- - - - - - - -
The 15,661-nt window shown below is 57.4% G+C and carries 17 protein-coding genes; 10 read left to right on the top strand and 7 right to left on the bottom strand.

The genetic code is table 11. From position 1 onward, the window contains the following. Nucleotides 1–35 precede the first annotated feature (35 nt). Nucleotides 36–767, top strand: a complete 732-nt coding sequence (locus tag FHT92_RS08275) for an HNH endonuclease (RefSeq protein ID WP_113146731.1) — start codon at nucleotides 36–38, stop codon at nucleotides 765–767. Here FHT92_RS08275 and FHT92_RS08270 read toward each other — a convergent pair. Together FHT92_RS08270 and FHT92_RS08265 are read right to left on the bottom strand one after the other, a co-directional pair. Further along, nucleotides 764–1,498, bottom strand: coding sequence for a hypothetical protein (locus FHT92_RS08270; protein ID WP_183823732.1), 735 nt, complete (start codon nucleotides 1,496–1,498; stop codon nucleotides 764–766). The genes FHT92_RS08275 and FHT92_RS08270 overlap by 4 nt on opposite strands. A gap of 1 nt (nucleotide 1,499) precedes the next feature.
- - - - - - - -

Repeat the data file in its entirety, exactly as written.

The 15,661-nt window shown below is 57.4% G+C and carries 17 protein-coding genes; 10 read left to right on the top strand and 7 right to left on the bottom strand.

The genetic code is table 11. From position 1 onward, the window contains the following. Nucleotides 1–35 precede the first annotated feature (35 nt). Nucleotides 36–767, top strand: a complete 732-nt coding sequence (locus tag FHT92_RS08275) for an HNH endonuclease (RefSeq protein ID WP_113146731.1) — start codon at nucleotides 36–38, stop codon at nucleotides 765–767. Here FHT92_RS08275 and FHT92_RS08270 read toward each other — a convergent pair. Together FHT92_RS08270 and FHT92_RS08265 are read right to left on the bottom strand one after the other, a co-directional pair. Further along, nucleotides 764–1,498, bottom strand: coding sequence for a hypothetical protein (locus FHT92_RS08270; protein ID WP_183823732.1), 735 nt, complete (start codon nucleotides 1,496–1,498; stop codon nucleotides 764–766). The genes FHT92_RS08275 and FHT92_RS08270 overlap by 4 nt on opposite strands. A gap of 1 nt (nucleotide 1,499) precedes the next feature.